Young Bishop Erik Varden visits the Generalate to strengthen the bond with the Congregation.
“Only those who dialogue can build bridges and bonds”. With this beautiful phrase from Pope Francis, we begin our conversation about Erik Varden, the young Cistercian abbot who lived in the monastery of Mount Saint Bernnard in England. Erik Varden overflows with happiness and peace in the monastic life, until a grateful surprise arrives, his appointment as bishop, which brought him reflection, questioning and dedication to the will of God and obedience to the Church.
His initial training journey took place in Degernes in the Norwegian countryside, passing through the international school in Wales. After this, he continued his studies at the University in Cambridge and in Paris. He studied at the Pontifical Oriental Institute in Rome and lived at the Pontifical Saint Anselm Institute where he also taught.
The bridge exists everywhere in the world, to unite, favor passages and reduce distances. The priest uses bridges, the bishop uses bridges and can be a “bridge” in various situations of daily life, priestly, social and for the world. It was with this beautiful image of the bridge that we saw the presence of the Bishop of Trondheim in Norway. A search to build bridges for collaboration in his Episcopal ministry.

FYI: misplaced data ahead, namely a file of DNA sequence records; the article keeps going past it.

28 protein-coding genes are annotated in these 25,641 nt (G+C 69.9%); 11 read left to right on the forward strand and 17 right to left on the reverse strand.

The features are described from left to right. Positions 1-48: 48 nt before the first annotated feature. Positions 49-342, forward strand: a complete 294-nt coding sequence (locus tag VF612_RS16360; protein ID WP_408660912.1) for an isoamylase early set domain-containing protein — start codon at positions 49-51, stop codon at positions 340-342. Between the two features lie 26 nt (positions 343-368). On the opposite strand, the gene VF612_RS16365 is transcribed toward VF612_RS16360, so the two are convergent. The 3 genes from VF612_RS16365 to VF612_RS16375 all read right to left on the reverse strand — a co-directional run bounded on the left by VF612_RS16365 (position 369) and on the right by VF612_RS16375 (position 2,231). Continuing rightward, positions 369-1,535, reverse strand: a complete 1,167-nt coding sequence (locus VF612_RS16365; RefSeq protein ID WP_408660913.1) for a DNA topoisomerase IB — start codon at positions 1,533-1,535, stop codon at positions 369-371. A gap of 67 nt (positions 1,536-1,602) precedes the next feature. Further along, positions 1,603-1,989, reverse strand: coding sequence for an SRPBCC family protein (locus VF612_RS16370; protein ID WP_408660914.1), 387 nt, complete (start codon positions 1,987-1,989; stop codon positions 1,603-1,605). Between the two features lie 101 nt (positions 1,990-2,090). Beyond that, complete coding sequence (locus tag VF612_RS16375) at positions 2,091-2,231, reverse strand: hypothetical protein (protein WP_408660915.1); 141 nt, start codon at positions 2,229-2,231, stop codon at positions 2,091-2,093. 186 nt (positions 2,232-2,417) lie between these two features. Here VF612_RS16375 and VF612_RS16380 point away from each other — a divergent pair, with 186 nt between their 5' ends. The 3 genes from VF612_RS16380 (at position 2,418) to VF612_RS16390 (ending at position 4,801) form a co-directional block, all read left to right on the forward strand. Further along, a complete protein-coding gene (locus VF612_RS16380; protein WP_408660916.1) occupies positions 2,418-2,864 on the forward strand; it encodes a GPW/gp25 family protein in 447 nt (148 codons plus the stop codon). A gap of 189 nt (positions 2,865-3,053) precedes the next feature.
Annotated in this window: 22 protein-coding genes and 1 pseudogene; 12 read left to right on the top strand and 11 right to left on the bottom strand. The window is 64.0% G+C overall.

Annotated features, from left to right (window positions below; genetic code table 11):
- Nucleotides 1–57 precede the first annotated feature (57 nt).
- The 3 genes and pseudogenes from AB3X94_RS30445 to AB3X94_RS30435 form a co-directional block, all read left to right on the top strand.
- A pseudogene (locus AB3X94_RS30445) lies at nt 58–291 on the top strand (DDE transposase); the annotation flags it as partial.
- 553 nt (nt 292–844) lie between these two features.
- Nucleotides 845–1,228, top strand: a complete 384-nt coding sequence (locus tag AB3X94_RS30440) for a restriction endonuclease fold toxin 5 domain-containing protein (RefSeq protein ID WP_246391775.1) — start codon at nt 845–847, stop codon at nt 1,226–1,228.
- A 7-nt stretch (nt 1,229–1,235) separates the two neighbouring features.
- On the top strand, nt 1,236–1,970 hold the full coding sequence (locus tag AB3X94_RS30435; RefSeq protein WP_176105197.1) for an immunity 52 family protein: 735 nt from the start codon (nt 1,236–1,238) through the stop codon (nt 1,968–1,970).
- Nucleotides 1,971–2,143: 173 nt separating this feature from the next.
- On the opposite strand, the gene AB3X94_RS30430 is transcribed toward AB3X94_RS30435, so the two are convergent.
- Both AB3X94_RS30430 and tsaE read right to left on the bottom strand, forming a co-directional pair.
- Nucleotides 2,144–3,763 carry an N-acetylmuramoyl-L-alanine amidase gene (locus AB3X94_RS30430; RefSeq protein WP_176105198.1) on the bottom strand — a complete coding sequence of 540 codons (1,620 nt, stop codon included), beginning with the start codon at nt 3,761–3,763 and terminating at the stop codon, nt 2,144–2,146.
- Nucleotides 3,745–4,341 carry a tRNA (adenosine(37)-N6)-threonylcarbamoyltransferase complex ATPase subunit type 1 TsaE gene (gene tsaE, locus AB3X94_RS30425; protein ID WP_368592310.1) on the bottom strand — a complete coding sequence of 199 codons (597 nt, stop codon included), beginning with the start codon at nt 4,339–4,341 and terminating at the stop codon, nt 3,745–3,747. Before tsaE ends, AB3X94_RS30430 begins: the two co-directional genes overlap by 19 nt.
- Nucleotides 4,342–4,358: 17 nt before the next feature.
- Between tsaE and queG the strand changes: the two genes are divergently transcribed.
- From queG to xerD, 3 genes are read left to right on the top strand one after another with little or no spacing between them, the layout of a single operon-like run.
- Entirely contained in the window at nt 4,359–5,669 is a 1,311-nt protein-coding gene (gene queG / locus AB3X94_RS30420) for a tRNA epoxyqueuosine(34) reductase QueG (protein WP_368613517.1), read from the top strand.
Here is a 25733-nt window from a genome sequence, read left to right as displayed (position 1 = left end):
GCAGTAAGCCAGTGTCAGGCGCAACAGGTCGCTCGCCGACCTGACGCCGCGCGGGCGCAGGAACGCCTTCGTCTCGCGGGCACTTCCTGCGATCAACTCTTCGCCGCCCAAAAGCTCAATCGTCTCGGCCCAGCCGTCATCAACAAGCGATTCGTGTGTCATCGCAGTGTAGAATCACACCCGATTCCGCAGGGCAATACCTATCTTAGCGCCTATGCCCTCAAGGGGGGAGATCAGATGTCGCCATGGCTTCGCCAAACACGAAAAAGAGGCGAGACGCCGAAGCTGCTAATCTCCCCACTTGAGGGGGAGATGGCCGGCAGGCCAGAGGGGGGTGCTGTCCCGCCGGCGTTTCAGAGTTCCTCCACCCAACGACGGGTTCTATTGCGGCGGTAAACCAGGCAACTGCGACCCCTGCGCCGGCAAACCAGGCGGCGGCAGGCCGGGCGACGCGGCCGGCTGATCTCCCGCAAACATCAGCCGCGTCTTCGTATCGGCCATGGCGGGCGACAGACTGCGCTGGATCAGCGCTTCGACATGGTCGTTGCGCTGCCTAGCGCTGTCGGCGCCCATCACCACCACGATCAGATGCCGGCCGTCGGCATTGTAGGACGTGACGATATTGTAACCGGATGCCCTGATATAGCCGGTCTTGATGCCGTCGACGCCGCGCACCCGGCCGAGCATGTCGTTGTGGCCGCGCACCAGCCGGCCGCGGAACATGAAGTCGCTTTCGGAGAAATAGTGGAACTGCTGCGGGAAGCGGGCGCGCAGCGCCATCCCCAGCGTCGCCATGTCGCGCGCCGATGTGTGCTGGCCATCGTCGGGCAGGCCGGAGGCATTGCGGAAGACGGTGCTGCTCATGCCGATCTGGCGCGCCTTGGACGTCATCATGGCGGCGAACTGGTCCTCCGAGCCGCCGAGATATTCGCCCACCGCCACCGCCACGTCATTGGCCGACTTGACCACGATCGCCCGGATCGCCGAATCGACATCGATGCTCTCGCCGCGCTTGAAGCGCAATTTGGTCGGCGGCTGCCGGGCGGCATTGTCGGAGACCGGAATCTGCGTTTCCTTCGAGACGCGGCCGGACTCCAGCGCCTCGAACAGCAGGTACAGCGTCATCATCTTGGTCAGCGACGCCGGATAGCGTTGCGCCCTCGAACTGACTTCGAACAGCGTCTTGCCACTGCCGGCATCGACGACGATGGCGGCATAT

Erik Varden, a joyful and young presence, which enthuses and provokes those who listen to him to live, a union with God in accompanied solitude. The presence of the young bishop enriched the entire Generalate community in Rome. With this desire to be a bridge and build bonds, Bishop Erik Varden expressed to the Superior General, Fr. Carlos Luis, and his council the desire of collaboration of the religious in his diocese.
He described the joys and challenges of a diocese that after 11 years has a bishop again. A diocese marked by the presence of Protestant brothers, and which has only 20,000 Catholics. His face as a young bishop, his heart burning to announce the Gospel, and in the perspective of the culture of meeting with society, with men and women religious, laity and bishops. He came to strengthen this channel of communication with the Priests of the Sacred Heart of Jesus and with the Church in Rome. Bishop Erik Varden told us that he has a great field of mission and pastoral work in the university and the entire diocese. In summary, the Norwegian bishop expresses an intimate union, between word and gesture, speech and witness, with clear and objective communication in his Episcopal life in Norway.